I awoke in the recliner next to dad’s bed. My pillow was on the floor and my neck was stiff from attempting to find a comfortable position. I looked at Dad, still sleeping peacefully. I watched his breaths, in and out, in and out. I checked my phone, as word had spread about our current living situation, I had received multiple texts and messages. I tried to make as little noise as possible, but it wasn’t long before Kelsey and Mom were awake, too. There was no such thing as a good sleep in hospice. We were lucky to get a couple of hours between nurses coming in, noises, and that furniture material that you stick to, no matter how you lay on it.
We hung out for awhile and mom decided she’d go take a shower. We had another day of meal’s and visitors lined up. I opened one of the doors to the porch. It was a gorgeous morning with a nice breeze and 60*. A perfect morning for coffee in that rocking chair later on, I thought to myself. I took mom’s spot on the couch and Kelsey and I continued scrolling through our phones listening to music. I kept the lights off in the room. It felt so peaceful. Our good friend Melinda popped her head in to let us know breakfast was ready in the family area. Something told me to just hang a little while longer.
I can’t tell you what it was, but something inside of me said go check on him. I walked to Dad’s bedside, I knew. I watched his chest, waiting for the inhale. It never came. He was gone. Kelsey knew instantly by my stillness.
I covered my mouth with my hand as tears fell instantly. Nothing could have prepared me for that moment. Nor the myriad of emotions that flooded my brain. First, relief. I was so relieved he was no longer in pain, no longer waiting for it to be over. Second, guilt. How could I be relieved that my Dad, one of my best friends, is forever gone from me? Third, Agony. Oh my gosh, my Dad is really gone. How do I do this? And fourth, panic. My Mom still had no clue. Do I go get her? Do I let her have a last moment of peace before her life turns upside down?
“Oh Dad…I’m so sorry,” the only words I could get out through tears. At that moment, Mom came in and watched as Kelsey and I stood waiting for the doctor to call the official time of death. All I could mouth to her was that he was gone. Why Dad waited until Mom left the room, I don’t know. Maybe that’s how he wanted it? Maybe he thought that was best? But it took him no time at all to send us a sign as we came to the realization of what had just happened
My whole life I chose to be #13 on my sports teams because that’s always been my Dad’s favorite number. Lucky #13. My dad passed on 10/3 at 10:03am…13 and 13.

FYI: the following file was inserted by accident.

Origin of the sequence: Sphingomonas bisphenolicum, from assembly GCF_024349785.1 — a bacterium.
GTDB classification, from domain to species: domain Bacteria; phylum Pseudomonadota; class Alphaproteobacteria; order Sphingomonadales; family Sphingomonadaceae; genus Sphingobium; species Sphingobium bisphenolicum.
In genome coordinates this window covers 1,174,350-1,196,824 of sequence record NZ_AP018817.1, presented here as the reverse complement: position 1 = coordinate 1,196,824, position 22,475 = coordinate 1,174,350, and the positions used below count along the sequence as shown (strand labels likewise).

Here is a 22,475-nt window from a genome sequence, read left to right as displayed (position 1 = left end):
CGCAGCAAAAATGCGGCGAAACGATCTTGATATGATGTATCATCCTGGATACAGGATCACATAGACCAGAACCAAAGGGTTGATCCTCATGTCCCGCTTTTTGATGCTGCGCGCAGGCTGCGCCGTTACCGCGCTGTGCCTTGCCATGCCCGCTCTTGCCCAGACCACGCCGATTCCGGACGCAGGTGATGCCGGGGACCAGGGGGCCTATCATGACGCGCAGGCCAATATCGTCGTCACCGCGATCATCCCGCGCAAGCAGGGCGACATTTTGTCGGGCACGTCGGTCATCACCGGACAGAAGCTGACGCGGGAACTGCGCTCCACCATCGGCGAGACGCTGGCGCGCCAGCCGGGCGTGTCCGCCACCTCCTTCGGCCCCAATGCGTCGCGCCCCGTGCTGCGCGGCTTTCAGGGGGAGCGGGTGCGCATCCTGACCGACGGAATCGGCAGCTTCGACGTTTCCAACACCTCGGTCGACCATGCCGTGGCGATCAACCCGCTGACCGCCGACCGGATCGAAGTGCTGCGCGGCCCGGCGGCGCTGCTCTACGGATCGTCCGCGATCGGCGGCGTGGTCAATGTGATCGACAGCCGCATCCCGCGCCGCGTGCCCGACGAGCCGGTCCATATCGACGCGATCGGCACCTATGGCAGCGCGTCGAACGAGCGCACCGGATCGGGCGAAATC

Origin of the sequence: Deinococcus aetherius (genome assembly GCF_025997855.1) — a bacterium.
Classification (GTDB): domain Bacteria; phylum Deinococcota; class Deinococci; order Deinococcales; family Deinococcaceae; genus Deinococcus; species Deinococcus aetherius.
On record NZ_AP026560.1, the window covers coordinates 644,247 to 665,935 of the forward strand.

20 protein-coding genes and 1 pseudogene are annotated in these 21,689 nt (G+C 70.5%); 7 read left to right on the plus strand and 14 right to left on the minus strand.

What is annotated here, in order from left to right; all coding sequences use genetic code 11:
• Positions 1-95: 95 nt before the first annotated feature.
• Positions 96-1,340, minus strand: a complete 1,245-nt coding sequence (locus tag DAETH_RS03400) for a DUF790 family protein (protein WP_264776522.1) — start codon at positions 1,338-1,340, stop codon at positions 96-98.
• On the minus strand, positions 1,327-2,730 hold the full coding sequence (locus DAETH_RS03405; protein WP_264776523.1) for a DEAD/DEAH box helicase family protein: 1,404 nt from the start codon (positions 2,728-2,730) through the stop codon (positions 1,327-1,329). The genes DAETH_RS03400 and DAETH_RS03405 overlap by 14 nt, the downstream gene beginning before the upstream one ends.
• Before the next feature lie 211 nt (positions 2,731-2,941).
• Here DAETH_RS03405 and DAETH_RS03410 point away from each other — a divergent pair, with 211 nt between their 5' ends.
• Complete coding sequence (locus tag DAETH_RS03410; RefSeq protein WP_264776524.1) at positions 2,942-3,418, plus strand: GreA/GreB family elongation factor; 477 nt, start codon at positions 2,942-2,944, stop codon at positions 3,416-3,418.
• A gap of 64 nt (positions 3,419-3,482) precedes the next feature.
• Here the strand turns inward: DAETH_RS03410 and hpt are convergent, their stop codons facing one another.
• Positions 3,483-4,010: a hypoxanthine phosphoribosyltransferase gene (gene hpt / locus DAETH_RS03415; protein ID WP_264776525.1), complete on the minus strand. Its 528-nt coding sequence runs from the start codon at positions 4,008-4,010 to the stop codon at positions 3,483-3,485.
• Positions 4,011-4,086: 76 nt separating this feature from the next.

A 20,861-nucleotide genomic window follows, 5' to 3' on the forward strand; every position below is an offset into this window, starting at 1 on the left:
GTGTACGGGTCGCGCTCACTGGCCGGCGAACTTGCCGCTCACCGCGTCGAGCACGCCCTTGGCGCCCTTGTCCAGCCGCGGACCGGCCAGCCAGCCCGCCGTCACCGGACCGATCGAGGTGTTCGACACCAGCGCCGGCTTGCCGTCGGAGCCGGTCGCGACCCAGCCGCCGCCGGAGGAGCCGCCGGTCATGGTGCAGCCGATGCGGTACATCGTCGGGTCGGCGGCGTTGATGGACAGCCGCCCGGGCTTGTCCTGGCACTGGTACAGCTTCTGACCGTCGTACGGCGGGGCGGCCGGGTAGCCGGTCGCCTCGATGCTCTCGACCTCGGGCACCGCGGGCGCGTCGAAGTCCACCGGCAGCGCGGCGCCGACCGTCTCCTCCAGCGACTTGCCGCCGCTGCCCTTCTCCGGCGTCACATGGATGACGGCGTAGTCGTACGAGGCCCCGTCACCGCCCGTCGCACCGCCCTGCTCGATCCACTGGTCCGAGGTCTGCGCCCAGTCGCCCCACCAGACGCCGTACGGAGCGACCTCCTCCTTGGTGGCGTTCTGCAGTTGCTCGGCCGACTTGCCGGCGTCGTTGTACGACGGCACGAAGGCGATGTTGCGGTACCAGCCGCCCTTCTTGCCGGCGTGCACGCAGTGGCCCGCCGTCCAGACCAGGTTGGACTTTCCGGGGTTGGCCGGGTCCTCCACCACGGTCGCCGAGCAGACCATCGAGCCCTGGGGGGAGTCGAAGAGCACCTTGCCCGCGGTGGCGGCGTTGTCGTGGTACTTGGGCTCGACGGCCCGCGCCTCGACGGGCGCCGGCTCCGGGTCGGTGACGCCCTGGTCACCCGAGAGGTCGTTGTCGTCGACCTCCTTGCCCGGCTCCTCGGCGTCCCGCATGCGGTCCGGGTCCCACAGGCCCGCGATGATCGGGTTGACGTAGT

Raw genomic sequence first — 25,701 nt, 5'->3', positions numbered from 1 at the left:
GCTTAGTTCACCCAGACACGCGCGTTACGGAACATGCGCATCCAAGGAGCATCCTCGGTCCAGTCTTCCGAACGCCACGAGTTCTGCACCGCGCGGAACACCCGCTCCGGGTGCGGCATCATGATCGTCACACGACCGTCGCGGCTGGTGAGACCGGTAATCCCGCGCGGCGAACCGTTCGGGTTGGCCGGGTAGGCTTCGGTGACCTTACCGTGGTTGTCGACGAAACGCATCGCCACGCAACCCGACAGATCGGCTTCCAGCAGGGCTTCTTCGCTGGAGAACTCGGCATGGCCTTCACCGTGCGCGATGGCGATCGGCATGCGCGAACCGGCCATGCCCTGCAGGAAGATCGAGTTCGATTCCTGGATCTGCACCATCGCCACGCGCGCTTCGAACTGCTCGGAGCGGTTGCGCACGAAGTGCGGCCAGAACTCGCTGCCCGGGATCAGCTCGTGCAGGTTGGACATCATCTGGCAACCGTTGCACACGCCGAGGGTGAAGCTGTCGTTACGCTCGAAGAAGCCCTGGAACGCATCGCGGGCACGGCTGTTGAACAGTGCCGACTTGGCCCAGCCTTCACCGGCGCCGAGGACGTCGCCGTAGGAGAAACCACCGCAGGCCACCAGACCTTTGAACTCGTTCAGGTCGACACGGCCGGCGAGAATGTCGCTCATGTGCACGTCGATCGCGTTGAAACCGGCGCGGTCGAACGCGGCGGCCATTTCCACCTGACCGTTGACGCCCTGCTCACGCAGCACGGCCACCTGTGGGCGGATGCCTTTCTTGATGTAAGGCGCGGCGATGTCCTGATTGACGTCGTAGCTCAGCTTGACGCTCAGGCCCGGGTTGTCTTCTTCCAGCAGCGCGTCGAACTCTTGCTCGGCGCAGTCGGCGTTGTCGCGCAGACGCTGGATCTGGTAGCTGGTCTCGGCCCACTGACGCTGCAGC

The rest of the day was a blur. We stayed with Dad until we were ready. We walked out with him, all of the hospice staff standing and paying their respects. He went out through the same doors he had been brought in. We packed up in disbelief and went home. How did I even drive my own vehicle? We watched the world continue the hustle and bustle around us while we moved in slow motion. Our hearts aching, our eyes raw, our bodies exhausted. Grief got his first grip and held on tight.
The rest of the week we did the funeral home visit, church visit, cleaned out his office at work. We stayed awake talking/reminiscing/crying until 4am and then would sleep til 1pm. It was the most backwards my day had been since freshman year of college.
And now here we are, 365 days later. I wish I could say my days have gone back to normal. I don’t think they ever will. Even if they could, I wouldn’t want them to. October 3, 2017 – It’s The Goodbye that changed my life.
2 thoughts on “The Goodbye: The Final Chapter”
Thank you for sharing your story.
“He was so funny, thoughtful, kind, and SMART.” He was all of that, for sure. He was also the most congenial and honest man, and a neighbor I knew I could always count on if needed. I remember that last Friday more than you can imagine because of your Dad. I can relive most every detail in my mind even today because my goal was to meet a work deadline by 5pm and head back from Columbus in the hopes of visiting your Dad on my way back home late evening. Even though the deadline was an artificial one, my boss, after acknowledging that the deadline would not suffer if the work was completed over the weekend, insisted I stay to work toward completion even when I told her of my plan. I missed a narrow window to pay my sincere respects and maybe getting in one more laugh with your Dad, and I regret not just getting up and walking out. When you’ve lived three states away from your family for over 25 years, your neighbors become your family…and you all have been a blessing to me and my boys! I hope your Dad knew how much I appreciated his friendship.
I miss my dad greatly, Kara, and was holding his hand and sitting alongside him in his bed as he passed. It’s a special memory that I cherish because I feel he knew how much I loved him. I’m so glad you were there beside your Dad to be a rock for him when he needed it. He loved all of you so very much!